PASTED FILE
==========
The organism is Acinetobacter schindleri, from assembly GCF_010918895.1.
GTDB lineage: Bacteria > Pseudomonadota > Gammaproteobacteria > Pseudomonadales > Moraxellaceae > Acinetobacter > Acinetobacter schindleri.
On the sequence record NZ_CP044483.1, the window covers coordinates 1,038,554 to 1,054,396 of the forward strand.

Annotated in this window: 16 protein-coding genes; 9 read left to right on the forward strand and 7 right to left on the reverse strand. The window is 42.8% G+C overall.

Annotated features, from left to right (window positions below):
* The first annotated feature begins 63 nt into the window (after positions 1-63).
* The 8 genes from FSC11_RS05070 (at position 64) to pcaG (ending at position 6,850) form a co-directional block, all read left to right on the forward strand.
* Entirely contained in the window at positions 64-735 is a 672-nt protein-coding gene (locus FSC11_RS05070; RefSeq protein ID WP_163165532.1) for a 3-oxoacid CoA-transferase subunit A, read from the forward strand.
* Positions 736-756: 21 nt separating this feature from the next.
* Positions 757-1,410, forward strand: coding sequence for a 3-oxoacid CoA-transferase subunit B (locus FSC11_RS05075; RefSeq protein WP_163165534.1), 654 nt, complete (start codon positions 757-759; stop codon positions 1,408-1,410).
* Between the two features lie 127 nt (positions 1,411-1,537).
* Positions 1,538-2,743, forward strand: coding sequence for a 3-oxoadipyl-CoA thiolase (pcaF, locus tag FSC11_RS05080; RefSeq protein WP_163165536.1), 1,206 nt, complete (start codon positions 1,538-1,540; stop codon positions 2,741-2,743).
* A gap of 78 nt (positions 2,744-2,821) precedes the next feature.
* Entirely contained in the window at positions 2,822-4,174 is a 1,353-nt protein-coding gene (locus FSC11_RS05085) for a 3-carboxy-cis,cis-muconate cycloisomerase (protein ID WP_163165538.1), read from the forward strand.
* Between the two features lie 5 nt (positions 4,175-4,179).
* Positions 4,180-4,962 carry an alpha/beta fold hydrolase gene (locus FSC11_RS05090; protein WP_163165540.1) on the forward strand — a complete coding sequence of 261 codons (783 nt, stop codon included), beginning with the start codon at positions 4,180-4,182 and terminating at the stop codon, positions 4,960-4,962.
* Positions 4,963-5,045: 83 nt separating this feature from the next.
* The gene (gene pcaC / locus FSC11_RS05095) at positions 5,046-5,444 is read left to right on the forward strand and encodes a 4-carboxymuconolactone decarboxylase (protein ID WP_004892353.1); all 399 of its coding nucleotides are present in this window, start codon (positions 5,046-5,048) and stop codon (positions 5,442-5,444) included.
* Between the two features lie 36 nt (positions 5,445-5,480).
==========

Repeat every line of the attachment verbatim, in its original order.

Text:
The organism is Acinetobacter schindleri, from assembly GCF_010918895.1.
GTDB lineage: Bacteria > Pseudomonadota > Gammaproteobacteria > Pseudomonadales > Moraxellaceae > Acinetobacter > Acinetobacter schindleri.
On the sequence record NZ_CP044483.1, the window covers coordinates 1,038,554 to 1,054,396 of the forward strand.

Annotated in this window: 16 protein-coding genes; 9 read left to right on the forward strand and 7 right to left on the reverse strand. The window is 42.8% G+C overall.

Annotated features, from left to right (window positions below):
* The first annotated feature begins 63 nt into the window (after positions 1-63).
* The 8 genes from FSC11_RS05070 (at position 64) to pcaG (ending at position 6,850) form a co-directional block, all read left to right on the forward strand.
* Entirely contained in the window at positions 64-735 is a 672-nt protein-coding gene (locus FSC11_RS05070; RefSeq protein ID WP_163165532.1) for a 3-oxoacid CoA-transferase subunit A, read from the forward strand.
* Positions 736-756: 21 nt separating this feature from the next.
* Positions 757-1,410, forward strand: coding sequence for a 3-oxoacid CoA-transferase subunit B (locus FSC11_RS05075; RefSeq protein WP_163165534.1), 654 nt, complete (start codon positions 757-759; stop codon positions 1,408-1,410).
* Between the two features lie 127 nt (positions 1,411-1,537).
* Positions 1,538-2,743, forward strand: coding sequence for a 3-oxoadipyl-CoA thiolase (pcaF, locus tag FSC11_RS05080; RefSeq protein WP_163165536.1), 1,206 nt, complete (start codon positions 1,538-1,540; stop codon positions 2,741-2,743).
* A gap of 78 nt (positions 2,744-2,821) precedes the next feature.
* Entirely contained in the window at positions 2,822-4,174 is a 1,353-nt protein-coding gene (locus FSC11_RS05085) for a 3-carboxy-cis,cis-muconate cycloisomerase (protein ID WP_163165538.1), read from the forward strand.
* Between the two features lie 5 nt (positions 4,175-4,179).
* Positions 4,180-4,962 carry an alpha/beta fold hydrolase gene (locus FSC11_RS05090; protein WP_163165540.1) on the forward strand — a complete coding sequence of 261 codons (783 nt, stop codon included), beginning with the start codon at positions 4,180-4,182 and terminating at the stop codon, positions 4,960-4,962.
* Positions 4,963-5,045: 83 nt separating this feature from the next.
* The gene (gene pcaC / locus FSC11_RS05095) at positions 5,046-5,444 is read left to right on the forward strand and encodes a 4-carboxymuconolactone decarboxylase (protein ID WP_004892353.1); all 399 of its coding nucleotides are present in this window, start codon (positions 5,046-5,048) and stop codon (positions 5,442-5,444) included.
* Between the two features lie 36 nt (positions 5,445-5,480).